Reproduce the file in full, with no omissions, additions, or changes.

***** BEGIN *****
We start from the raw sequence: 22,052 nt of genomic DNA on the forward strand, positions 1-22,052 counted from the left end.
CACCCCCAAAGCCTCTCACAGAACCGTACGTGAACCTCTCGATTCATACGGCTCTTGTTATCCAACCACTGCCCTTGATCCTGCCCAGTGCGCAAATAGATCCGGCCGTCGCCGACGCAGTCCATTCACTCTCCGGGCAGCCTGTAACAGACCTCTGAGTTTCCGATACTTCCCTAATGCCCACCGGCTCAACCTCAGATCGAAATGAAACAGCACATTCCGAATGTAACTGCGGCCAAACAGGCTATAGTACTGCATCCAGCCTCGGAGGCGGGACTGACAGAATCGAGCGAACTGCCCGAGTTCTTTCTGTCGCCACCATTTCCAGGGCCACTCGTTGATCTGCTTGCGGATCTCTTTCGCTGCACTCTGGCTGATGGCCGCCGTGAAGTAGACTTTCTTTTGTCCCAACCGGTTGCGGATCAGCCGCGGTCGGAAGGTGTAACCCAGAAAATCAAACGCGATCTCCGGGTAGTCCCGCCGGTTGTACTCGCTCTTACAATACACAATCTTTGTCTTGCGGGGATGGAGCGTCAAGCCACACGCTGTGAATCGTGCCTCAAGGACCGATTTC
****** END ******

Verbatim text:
We start from the raw sequence: 22,052 nt of genomic DNA on the forward strand, positions 1-22,052 counted from the left end.
CACCCCCAAAGCCTCTCACAGAACCGTACGTGAACCTCTCGATTCATACGGCTCTTGTTATCCAACCACTGCCCTTGATCCTGCCCAGTGCGCAAATAGATCCGGCCGTCGCCGACGCAGTCCATTCACTCTCCGGGCAGCCTGTAACAGACCTCTGAGTTTCCGATACTTCCCTAATGCCCACCGGCTCAACCTCAGATCGAAATGAAACAGCACATTCCGAATGTAACTGCGGCCAAACAGGCTATAGTACTGCATCCAGCCTCGGAGGCGGGACTGACAGAATCGAGCGAACTGCCCGAGTTCTTTCTGTCGCCACCATTTCCAGGGCCACTCGTTGATCTGCTTGCGGATCTCTTTCGCTGCACTCTGGCTGATGGCCGCCGTGAAGTAGACTTTCTTTTGTCCCAACCGGTTGCGGATCAGCCGCGGTCGGAAGGTGTAACCCAGAAAATCAAACGCGATCTCCGGGTAGTCCCGCCGGTTGTACTCGCTCTTACAATACACAATCTTTGTCTTGCGGGGATGGAGCGTCAAGCCACACGCTGTGAATCGTGCCTCAAGGACCGATTTC